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  • Matt Ondesko

Leadership Opportunity

Updated: Aug 20, 2019

By Matthew Ondesko, Managing Editor Photos by Geoff Schneider/Sports Union

A good leader is constantly growing and evolving. A respected leader provides inspiration. I hope that I can inspire my team today and every day,” - Riley Lucarelli.

Being named a team captain is quite the honor. The position of captain is given to those athletes whom the rest of the team respect and trust to lead the team in the right direction. However, with this great honor also comes great responsibility.

A captain must be accountable after a bad performance or practice. Captains are expected to perform in the clutch and lead the team to victory. It is also expected that captains will maintain control in the most pressurized situations and be the model of excellence for their teammates.

Is it really worth it to be a captain?

Being a captain is one of the greatest honors an athlete can receive. Yet, many athletes take this honor for granted and do not understand the significance of their responsibilities as captain. In fact, in some situations, captains may be selected because they are popular amongst their peers rather than being a suitable candidate for the captaincy.

Athletes should take the captain’s role very seriously and put some thought on what it means to be an effective captain.

A captain can come in all ages. You don’t have to be the grizzly old veteran to be a leader on a team. Sometimes, a leader is someone who is able to connect with young and old. They are able to get their message, and the coaches message, across to the team in a way that isn’t rude or condensing.

If there is one thing that is true it’s being a leader is not easy. Not everyone is a born leader. Some or thrown into the spot light and they have to try and learn as they go. They one thing a person must remember is that they were named a captain amongst their peers for a reason.

They were tapped on the shoulder to lead their team on the court, the floor, whatever sport they are taking part in. The biggest thing to remember is to not change who you are. Because he or she was named to lead the team doesn’t mean they have to change how they act.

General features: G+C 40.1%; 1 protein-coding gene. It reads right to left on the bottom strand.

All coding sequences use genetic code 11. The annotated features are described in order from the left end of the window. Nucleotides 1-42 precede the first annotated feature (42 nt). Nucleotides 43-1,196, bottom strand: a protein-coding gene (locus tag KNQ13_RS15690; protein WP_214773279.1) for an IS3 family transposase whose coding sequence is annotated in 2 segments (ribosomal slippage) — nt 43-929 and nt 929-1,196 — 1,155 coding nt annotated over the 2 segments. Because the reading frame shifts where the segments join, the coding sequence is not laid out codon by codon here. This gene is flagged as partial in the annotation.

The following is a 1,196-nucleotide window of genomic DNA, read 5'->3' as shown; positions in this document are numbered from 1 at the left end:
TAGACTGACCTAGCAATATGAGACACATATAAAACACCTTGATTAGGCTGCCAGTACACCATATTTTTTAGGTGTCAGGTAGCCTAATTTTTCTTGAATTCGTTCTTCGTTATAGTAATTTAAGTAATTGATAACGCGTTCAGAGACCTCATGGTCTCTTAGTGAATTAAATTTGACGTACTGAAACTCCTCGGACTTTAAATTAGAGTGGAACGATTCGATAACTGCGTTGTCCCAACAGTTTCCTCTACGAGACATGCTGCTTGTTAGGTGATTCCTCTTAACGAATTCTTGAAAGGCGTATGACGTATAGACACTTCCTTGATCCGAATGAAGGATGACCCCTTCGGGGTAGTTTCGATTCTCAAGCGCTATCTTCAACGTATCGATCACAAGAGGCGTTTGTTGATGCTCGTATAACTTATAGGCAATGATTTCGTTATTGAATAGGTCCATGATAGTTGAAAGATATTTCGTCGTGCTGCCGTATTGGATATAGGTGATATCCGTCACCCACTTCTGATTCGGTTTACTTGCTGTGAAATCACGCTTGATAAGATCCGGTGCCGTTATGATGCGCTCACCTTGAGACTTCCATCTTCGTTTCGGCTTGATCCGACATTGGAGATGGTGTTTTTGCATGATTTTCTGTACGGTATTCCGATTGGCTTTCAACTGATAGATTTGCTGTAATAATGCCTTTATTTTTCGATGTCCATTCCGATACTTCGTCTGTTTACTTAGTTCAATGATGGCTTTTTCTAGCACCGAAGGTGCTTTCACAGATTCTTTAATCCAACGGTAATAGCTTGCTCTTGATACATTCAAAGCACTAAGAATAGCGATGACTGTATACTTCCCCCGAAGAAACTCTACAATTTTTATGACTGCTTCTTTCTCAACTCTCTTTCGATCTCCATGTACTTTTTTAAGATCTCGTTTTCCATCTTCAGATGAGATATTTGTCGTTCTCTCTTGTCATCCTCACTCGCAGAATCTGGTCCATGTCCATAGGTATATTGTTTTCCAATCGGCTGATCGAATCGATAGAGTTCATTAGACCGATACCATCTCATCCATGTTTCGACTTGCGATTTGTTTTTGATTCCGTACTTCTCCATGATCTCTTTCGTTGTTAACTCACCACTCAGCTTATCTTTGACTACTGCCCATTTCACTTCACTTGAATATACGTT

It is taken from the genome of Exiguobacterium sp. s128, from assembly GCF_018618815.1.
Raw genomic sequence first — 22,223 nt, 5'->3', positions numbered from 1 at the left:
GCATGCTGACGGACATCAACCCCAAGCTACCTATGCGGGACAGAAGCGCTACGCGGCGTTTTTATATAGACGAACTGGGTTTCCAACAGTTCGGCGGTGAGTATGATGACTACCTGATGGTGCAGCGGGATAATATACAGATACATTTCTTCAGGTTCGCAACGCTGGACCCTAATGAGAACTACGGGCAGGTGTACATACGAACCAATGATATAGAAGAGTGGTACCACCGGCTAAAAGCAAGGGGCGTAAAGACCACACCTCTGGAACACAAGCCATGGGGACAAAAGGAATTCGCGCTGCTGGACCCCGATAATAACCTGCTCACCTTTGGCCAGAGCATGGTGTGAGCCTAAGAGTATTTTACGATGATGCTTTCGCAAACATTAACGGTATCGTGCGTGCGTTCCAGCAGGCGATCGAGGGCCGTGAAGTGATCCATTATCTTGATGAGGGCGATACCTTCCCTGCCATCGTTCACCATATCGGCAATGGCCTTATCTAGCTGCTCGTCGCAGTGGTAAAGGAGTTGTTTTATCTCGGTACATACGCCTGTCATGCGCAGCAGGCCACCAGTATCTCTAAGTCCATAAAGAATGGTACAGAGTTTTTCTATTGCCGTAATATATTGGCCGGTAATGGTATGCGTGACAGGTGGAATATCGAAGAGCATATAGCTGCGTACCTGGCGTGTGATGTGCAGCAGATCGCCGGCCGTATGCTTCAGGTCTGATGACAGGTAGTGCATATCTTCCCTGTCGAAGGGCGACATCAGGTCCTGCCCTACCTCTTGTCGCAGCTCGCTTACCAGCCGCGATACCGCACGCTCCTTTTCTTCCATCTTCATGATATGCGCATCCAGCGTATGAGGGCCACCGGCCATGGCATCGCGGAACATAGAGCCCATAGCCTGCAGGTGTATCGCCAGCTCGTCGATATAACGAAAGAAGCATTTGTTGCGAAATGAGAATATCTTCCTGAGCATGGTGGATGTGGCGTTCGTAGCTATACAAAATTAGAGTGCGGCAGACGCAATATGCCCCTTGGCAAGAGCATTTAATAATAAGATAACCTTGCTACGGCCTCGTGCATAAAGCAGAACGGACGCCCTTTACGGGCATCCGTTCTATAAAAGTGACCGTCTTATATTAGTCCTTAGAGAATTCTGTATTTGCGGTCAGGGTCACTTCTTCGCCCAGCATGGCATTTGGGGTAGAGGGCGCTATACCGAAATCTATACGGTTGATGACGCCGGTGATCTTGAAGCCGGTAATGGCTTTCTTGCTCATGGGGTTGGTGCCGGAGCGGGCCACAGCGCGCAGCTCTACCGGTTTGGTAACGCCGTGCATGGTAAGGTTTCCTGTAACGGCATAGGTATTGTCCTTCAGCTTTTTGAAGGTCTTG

There is a reason for the confidence their peers have in them.

If there is one thing that is never easy it’s leading a team of your peers. Getting upperclassmen to believe in their message could be difficult.

This past offseason Canisius College women’s lacrosse named rising junior defenseman Riley Lucarelli (Lancaster High School) one of their captains for the upcoming season. It was an honor that Lucarelli wasn’t going to take lightly.

“I was humbled and proud that my team and coaches thought to nominate me as captain this year. I decided to focus all my energy on becoming the best captain I can be. I want to live up to the expectations that my teammates and coaches have for me. I have also set very high expectations for myself. Accountability is a necessity. I’m so proud to represent the Canisius Women’s Lacrosse team as a captain this season,” stated Lucarelli. “As a junior, I absolutely feel ready to be a leader on this team. Mainly because I have been surrounded by so many great leaders during my time at Canisius. I have taken different pieces of wisdom from each of them. I am also confident in the other captains I have by my side this year.  I know they will always have my back, and they know I always have theirs.”

This isn’t the first time Lucarelli has been looked upon to lead a team. She was a key piece of the puzzle for all those Lancaster High School championship teams while in high school. But, high school is much different then college.

When Lucarelli found out that she was going to be named of the captains of the Canisius lacrosse team, she wanted to make sure she took it very seriously. Lucarelli just didn't want to wear the ‘C’ on the her jersey and just go through the motions.

She used this summer to work on herself, you could say. She wanted to make sure that she was mentally prepared for the rigors of a season. Being a player is a lot different that being a player with a leadership role on the team.

Lucarelli wanted to make sure she all in when the season starts.

“During this offseason I obviously prepared myself physically, but I also had to prepare myself mentally. I am committed to being the best leader I can be on and off the field for this team. I have always been a player that tries to lead by example,” stated Lucarelli. “You have to practice what you preach, basically. The other captains and I work very well together. This offseason we bounced ideas off one another. We put together team building activities and really encouraged open lines of communication on the team. As far as communication goes, I know that as a captain I need to be more vocal on the field and I have been working on that aspect this offseason.”

While Lucarelli is preparing to be the best leader she can be for the upcoming season, Bishop Timon High School senior John Glascoe has been cherishing his role as one of the leaders of the Tigers this winter.

After a lean couple of years, the Tigers are back as one of the best teams in the Federation, and Glascoe is a big reason why.

“It is important that a team always gets along. Occasional fights will break out because we’re with each other all the time like brothers. It’s important for a team to love one another. I learned that we need a mindset that consists of putting every small piece we have and making it into something greater than ourselves. No one is better or worse than anyone,” stated Glascoe. “I knew I was ready to be a leader of the team after last year’s go around under previous captain Gavin Farrell. We worked hard together and although we came up short in the end , he taught me a lot on how to be a leader.”

Being a leader amongst his peers in high school brings a different kind of challenge then college. Peer pressure can work its way into anything while in high school. In this case, you men are looking to find their way during their first couple of years in school.